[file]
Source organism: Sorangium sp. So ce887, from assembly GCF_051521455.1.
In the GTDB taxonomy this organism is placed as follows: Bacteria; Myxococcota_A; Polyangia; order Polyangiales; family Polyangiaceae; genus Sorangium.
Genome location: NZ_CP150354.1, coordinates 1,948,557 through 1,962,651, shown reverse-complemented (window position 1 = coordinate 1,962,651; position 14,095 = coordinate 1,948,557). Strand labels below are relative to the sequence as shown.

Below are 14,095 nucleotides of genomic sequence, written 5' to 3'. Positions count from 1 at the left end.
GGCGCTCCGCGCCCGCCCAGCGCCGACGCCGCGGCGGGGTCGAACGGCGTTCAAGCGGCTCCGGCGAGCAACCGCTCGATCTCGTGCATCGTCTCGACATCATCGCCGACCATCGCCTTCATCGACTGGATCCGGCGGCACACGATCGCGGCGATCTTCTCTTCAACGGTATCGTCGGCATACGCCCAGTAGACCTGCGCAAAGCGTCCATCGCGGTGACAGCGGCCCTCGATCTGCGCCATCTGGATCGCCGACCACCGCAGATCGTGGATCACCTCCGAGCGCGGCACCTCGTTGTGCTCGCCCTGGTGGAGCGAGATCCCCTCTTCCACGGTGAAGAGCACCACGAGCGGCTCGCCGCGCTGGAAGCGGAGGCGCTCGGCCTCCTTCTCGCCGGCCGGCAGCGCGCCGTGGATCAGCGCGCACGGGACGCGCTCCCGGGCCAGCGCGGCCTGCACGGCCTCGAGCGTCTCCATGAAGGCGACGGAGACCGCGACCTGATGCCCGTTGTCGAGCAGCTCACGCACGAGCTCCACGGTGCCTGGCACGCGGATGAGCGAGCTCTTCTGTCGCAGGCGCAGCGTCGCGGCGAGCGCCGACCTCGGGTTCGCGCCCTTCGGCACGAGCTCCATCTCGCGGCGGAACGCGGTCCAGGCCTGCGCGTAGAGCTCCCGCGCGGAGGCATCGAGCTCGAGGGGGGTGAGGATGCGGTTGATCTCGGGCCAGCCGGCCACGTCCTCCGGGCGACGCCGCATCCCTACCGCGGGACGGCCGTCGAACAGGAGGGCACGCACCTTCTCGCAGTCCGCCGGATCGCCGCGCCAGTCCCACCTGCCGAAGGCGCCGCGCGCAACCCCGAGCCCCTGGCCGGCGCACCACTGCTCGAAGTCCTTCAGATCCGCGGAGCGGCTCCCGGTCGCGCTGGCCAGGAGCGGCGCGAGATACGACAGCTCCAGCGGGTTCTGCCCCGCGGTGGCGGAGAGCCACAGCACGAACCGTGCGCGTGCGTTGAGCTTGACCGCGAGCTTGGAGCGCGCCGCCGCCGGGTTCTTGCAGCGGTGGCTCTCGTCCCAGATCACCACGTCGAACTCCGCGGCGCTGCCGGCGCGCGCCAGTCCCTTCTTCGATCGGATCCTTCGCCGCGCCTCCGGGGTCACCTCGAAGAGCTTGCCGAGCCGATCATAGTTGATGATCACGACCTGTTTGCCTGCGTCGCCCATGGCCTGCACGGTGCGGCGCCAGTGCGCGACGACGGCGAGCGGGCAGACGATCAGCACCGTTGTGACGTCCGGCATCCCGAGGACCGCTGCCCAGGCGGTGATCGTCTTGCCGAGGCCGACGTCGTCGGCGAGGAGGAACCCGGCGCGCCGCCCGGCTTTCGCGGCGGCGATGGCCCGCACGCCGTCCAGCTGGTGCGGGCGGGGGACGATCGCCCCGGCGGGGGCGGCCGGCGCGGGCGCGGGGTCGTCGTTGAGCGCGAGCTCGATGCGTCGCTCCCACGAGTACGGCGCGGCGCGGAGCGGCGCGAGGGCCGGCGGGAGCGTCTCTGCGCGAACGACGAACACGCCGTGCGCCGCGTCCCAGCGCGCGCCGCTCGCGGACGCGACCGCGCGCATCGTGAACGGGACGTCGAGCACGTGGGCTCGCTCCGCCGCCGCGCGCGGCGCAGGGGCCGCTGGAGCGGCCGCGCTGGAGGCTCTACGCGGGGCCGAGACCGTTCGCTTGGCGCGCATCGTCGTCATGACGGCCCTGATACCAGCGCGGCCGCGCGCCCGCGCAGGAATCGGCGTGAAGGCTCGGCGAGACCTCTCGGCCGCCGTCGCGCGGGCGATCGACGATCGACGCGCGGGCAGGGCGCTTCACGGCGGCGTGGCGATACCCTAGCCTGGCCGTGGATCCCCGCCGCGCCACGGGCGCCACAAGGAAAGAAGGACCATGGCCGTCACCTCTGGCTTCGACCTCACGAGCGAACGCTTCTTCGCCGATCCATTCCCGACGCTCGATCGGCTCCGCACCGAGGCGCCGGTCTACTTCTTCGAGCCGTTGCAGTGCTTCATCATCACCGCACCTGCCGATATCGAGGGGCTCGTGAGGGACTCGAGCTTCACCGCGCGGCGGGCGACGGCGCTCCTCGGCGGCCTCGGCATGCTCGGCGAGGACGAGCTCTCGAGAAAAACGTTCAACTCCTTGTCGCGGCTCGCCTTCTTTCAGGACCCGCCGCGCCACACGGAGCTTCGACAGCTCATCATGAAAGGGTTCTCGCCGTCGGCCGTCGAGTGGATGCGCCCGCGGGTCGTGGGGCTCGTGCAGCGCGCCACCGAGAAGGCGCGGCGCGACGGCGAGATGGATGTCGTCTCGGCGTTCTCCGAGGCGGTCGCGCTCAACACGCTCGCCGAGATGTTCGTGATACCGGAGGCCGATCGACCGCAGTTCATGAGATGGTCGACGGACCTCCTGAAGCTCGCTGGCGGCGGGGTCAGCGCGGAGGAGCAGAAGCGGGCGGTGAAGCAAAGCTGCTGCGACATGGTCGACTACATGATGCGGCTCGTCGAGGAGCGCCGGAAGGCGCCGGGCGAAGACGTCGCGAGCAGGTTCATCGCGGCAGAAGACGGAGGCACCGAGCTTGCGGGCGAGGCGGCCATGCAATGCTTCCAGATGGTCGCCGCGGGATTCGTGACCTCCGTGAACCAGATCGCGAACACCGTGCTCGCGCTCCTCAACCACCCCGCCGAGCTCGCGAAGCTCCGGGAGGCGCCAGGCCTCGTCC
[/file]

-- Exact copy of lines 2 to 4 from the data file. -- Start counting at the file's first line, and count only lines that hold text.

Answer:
In the GTDB taxonomy this organism is placed as follows: Bacteria; Myxococcota_A; Polyangia; order Polyangiales; family Polyangiaceae; genus Sorangium.
Genome location: NZ_CP150354.1, coordinates 1,948,557 through 1,962,651, shown reverse-complemented (window position 1 = coordinate 1,962,651; position 14,095 = coordinate 1,948,557). Strand labels below are relative to the sequence as shown.

Below are 14,095 nucleotides of genomic sequence, written 5' to 3'. Positions count from 1 at the left end.